Water Damage >> Water Heater Leaking From The Bottom

After floods, excess moisture and standing water contribute to the growth of mold in homes and other buildings. When returning to a home that has been flooded, be aware that mold may be present and may be a health risk for your family. People at Greatest Risk from Mold People with asthma, allergies or Water Heater Leaking From The Bottom other breathing conditions may be more sensitive to mold. 

People with immune suppression (such as people with HIV infection, cancer patients taking chemotherapy and people who have received an organ transplant) are more susceptible to mold infections. Possible Health Effects of Mold Exposure People who are sensitive to mold may experience stuffy nose, irritated eyes, Water Heater Leaking From The Bottom wheezing, or skin irritation. 

People allergic to mold may have difficulty in breathing and shortness of breath. People with weakened immune systems and with chronic lung diseases, such as obstructive lung disease, Water Heater Leaking From The Bottom may develop mold infections in their lungs. If you or your family members have health problems after exposure to mold, contact your doctor or other health care provider. 

Recognizing Mold You may recognize mold by: Sight(Are the walls and ceiling discolored, or do they show signs of mold growth or water damage?) Smell (Do you smell a bad odor, Water Heater Leaking From The Bottom such as a musty, earthy smell or a foul stench?) Safely Preventing Mold Growth Clean up and dry out the building quickly (within 24 to 48 hours). Open doors and windows. 

Use fans to dry out the building. When in doubt, take it out! Remove all porous items that have been wet for more than 48 hours and that cannot be thoroughly cleaned and Water Heater Leaking From The Bottom dried. These items can remain a source of mold growth and should be removed from the home. 

Porous, noncleanable items include carpeting and carpet padding, upholstery, wallpaper, drywall, floor and ceiling tiles, insulation material, some clothing, leather, paper, Water Heater Leaking From The Bottom wood and food. Removal and cleaning are important because even dead mold may cause allergic reactions in some people. 

To prevent mold growth, clean wet items and surfaces with detergent and Water Heater Leaking From The Bottom water. Homeowners may want to temporarily store items outside of the home until insurance claims can be filed. If you wish to disinfect, refer to the U.S. Environmental Protection Agency (EPA) document, A Brief Guide to Mold and Moisture in Your Home. 

If there is mold growth in your home, you should clean up the mold and fix any water problem, such as leaks in roofs, Water Heater Leaking From The Bottom walls or plumbing. Controlling moisture in your home is the most critical factor for preventing mold growth. To remove mold growth from hard surfaces use commercial products, soap and water, or a bleach solution of no more than 1 cup of bleach in 1 gallon of water.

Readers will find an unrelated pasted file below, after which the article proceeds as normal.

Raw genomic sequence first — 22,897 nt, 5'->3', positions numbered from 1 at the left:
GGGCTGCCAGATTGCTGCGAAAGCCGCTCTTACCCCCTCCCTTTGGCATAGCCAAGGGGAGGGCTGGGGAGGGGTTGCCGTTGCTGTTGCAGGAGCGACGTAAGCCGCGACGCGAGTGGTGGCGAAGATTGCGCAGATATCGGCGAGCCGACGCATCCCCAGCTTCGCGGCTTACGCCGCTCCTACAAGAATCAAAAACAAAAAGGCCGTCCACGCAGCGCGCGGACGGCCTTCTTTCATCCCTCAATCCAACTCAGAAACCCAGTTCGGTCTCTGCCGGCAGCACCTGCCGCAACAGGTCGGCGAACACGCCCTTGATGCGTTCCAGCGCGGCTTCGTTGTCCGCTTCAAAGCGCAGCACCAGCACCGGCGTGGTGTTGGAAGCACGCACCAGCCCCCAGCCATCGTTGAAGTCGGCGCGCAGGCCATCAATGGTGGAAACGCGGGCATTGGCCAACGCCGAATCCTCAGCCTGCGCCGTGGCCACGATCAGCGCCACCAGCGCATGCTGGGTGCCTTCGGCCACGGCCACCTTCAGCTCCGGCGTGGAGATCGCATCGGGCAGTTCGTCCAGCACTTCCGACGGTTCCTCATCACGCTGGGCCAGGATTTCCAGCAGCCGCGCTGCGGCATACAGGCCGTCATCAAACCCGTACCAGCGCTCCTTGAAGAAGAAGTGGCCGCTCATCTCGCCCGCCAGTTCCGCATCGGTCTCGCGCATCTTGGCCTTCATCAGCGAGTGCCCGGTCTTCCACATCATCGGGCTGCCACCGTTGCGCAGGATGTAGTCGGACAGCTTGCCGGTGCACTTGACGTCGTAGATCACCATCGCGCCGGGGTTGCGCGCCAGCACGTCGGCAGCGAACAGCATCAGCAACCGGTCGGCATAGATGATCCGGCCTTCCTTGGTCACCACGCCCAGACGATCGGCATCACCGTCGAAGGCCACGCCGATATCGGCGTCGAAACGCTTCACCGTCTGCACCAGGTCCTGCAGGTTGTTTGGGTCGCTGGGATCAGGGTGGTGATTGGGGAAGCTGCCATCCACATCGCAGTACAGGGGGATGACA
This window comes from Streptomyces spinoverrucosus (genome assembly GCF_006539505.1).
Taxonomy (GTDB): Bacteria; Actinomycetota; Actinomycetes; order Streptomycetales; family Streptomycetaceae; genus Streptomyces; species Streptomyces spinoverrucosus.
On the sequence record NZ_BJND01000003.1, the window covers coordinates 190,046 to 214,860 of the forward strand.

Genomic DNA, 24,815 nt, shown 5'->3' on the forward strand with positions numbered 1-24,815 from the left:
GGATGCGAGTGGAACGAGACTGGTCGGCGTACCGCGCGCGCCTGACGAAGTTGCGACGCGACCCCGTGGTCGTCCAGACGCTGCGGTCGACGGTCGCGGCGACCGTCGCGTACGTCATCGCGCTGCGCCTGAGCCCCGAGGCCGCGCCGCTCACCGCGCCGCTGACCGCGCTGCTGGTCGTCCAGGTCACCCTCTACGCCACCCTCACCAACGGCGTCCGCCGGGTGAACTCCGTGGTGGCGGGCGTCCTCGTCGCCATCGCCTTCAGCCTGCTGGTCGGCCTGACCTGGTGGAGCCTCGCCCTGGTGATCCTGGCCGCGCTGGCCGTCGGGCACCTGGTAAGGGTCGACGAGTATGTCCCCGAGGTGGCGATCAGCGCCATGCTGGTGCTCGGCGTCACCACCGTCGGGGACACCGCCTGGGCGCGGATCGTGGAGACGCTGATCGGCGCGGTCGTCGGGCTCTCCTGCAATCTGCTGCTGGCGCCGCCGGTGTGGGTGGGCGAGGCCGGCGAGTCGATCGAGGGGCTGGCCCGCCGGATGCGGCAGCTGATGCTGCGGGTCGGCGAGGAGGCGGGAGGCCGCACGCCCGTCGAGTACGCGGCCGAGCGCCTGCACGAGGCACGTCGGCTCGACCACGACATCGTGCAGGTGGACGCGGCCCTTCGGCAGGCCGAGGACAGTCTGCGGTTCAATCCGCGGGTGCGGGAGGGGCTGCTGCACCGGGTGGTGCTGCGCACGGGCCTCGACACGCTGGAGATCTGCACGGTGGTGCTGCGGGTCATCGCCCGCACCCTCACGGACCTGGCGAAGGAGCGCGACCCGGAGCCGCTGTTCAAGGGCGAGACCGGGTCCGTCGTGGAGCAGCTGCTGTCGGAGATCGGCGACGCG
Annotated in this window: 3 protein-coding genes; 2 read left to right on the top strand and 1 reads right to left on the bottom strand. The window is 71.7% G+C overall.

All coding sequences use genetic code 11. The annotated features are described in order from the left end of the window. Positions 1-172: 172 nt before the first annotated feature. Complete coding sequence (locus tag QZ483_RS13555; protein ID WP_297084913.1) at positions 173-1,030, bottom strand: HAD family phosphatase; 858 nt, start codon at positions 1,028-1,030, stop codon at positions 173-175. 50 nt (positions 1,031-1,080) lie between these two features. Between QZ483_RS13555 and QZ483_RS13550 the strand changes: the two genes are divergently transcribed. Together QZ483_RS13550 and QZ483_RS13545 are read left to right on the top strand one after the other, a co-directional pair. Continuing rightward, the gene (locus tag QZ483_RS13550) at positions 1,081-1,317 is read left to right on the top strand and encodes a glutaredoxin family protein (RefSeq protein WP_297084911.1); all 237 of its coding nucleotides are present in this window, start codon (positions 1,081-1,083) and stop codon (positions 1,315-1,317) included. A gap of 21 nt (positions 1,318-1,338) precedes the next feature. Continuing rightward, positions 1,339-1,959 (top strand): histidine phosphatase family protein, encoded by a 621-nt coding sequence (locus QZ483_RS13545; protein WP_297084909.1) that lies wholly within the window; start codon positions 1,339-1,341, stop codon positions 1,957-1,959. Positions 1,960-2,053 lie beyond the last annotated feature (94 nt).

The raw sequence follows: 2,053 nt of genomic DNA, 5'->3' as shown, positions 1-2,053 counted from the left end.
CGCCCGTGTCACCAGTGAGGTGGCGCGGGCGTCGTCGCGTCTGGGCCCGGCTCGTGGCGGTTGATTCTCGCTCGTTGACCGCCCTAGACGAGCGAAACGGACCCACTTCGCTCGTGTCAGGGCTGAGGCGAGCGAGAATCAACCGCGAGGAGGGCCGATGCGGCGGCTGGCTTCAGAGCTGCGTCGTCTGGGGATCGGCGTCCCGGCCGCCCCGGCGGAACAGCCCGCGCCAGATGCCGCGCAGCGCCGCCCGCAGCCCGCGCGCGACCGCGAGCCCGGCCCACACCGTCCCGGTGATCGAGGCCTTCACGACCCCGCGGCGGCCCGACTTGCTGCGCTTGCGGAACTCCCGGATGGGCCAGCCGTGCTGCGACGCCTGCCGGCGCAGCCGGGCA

Use a stiff brush on rough surface materials such as concrete. If you choose to use bleach to remove mold: Never mix bleach with ammonia or other household cleaners. Mixing bleach with ammonia or other cleaning products will produce dangerous, Water Heater Leaking From The Bottom toxic fumes Open windows and doors to provide fresh air. Wear non-porous gloves and protective eye wear. 

If the area to be cleaned is more than 10 square feet, consult the U.S. Environmental Protection Agency (EPA) guide titled Mold Remediation in Schools and Commercial Buildings . Although focused on schools and commercial buildings, Water Heater Leaking From The Bottom this document also applies to other building types. 

You can get it free by calling the EPA Indoor Air Quality Information Clearinghouse at (800) 438-4318, or by going to the EPA web site at http://www.epa.gov/mold/mold_remediation.html . Always follow the manufacturer's instructions when using bleach or Water Heater Leaking From The Bottom any other cleaning product. More information on personal safety while cleaning up after a natural disaster is available at emergency.cdc.gov/disasters/workers.asp. 

If you plan to be inside the building for a while or you plan to clean up mold, you should buy an N95 mask at your local home supply store Water Heater Leaking From The Bottom and wear it while in the building. Make certain that you follow instructions on the package for fitting the mask tightly to your face. If you go back into the building for a short time and are not cleaning up mold, you do not need to wear an N95 mask. 

Mold or mildew are fuzzy growths. Mold usually has a musty or earthy odor and can be different colors like black, blue, green, red, orange and white. Molds reproduce by releasing tiny spores, Water Heater Leaking From The Bottom too small to see with the naked eye, that float thru the air. Mold spores need nutrients, average room temperatures and moisture to grow.